In the New Testament, the Gospel of Luke states, “the things which are impossible with men are possible with God.”
Several anecdotes tell of inexplicable miracles throughout Latin America among the believers of the Virgin Mary, Jesus’ mother. But through skeptic’s eyes, there is a question based in reason — Do miracles exist?
Although Protestantism grows every year in Latin America — where the population is predominantly Christian — the Catholic religion is still the most widespread, tying itself to Latin American culture.
In Mexico, Catholicism is the dominant religion, with more than 80% of the population being faithful. The list of miracles the Virgin of Guadalupe is said to have performed in the country is extensive. In other countries, such as Guatemala, Venezuela, and Brazil, similar beliefs exist.
What is a miracle?
According to the Catholic Church, a miracle is an event that breaks the laws of nature, due to divine intervention. They are phenomena without immediate explanation, events based on personal interpretation and points of view. But are they really miracles?
There are several anecdotes of people who credit results to divine intervention, placing their wins and losses on their faith in the Virgin of Guadalupe. It comes as no surprise to see thousands of faithful make a pilgrimage to the Cerro del Tepeyac, in Mexico City, every December 12 — Day of the Virgin of Guadalupe.
A believer experiences a miracle
“It was during the first months of 2000, the millennium was just beginning,” said Manuel Cuevas, a Mexican engineer. “One afternoon, my granddaughter, who had just turned three in December, started to wail. She had a massive fever. That same night, she could not even sit down, since her back hurt, so we ran to the hospital. The doctor, an infection disease specialist, told us that she had aggravated pneumonia. He incubated her — and it was incredibly tragic to see her connected to a machine, with a catheter entering her neck.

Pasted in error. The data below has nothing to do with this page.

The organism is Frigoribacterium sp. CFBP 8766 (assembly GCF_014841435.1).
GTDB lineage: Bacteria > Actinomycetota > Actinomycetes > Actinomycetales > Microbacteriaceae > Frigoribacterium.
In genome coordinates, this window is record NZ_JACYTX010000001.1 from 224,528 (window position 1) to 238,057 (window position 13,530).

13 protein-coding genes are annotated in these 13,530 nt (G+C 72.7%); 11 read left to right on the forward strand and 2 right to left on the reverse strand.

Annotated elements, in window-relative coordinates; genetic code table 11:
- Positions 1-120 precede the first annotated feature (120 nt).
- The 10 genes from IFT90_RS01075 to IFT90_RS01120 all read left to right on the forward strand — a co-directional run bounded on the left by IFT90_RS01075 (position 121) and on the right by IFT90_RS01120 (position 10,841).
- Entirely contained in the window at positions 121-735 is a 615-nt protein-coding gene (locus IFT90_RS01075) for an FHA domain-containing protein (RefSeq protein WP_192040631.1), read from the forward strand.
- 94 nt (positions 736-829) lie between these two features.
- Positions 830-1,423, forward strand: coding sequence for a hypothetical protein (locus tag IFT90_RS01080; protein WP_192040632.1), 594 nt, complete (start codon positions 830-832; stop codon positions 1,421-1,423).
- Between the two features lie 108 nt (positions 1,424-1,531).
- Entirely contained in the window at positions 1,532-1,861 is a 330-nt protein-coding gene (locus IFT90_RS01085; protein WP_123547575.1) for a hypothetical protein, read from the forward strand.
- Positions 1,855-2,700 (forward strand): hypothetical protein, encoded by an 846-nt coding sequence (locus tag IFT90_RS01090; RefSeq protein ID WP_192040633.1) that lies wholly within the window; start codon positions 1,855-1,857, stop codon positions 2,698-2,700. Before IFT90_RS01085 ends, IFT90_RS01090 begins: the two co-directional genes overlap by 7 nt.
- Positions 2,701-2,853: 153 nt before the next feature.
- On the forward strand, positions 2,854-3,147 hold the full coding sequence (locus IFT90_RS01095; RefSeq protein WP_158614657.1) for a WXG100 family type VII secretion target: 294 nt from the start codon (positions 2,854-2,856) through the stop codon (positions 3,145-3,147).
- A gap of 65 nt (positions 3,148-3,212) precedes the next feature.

“During the first week, we suffered and cried immensely. The doctor told us to speak into her ear to let her know we were there, and, if we were believers, to pray for her health, since they had done all which was humanly possible,” continued Cuevas.
“A month had already passed, and there was nothing else I could do. I took my truck, went to the nearest church, knelt and prayed to the Virgin to save her. I promised something — and that same afternoon, my granddaughter woke up. Last month, my girl turned 24. What else, if not a miracle, would you call that? The doctors had no explanation for what had happened. But I do have one. It was thanks to the Virgin’s grace. My granddaughter is a miracle.”
Despite the numerous miracles reported by the church — and some, even by science — some affirm that miracles do not exist. The explanation is not divine intervention, but causality.
“One of the biggest cognitive biases is that if we cannot explain something, it must be either a supernatural occurrence or a miracle,” said Edgar García, a psychologist. “In other words, it is just getting confused between what is inexplicable with what is unexplained. Something similar happens when they go to see a magic show. People cannot explain it, but they do not think of it as something miraculous.”
Thus, for some, miracles are only an expression of the devotion instilled in people since their childhood.
The question remains, do miracles exist? For many of the Latin American faithful, the answer is yes. Their faith will keep them asking for miracles.
(Translated and edited by Mario Vázquez. Edited by Fern Siegel.)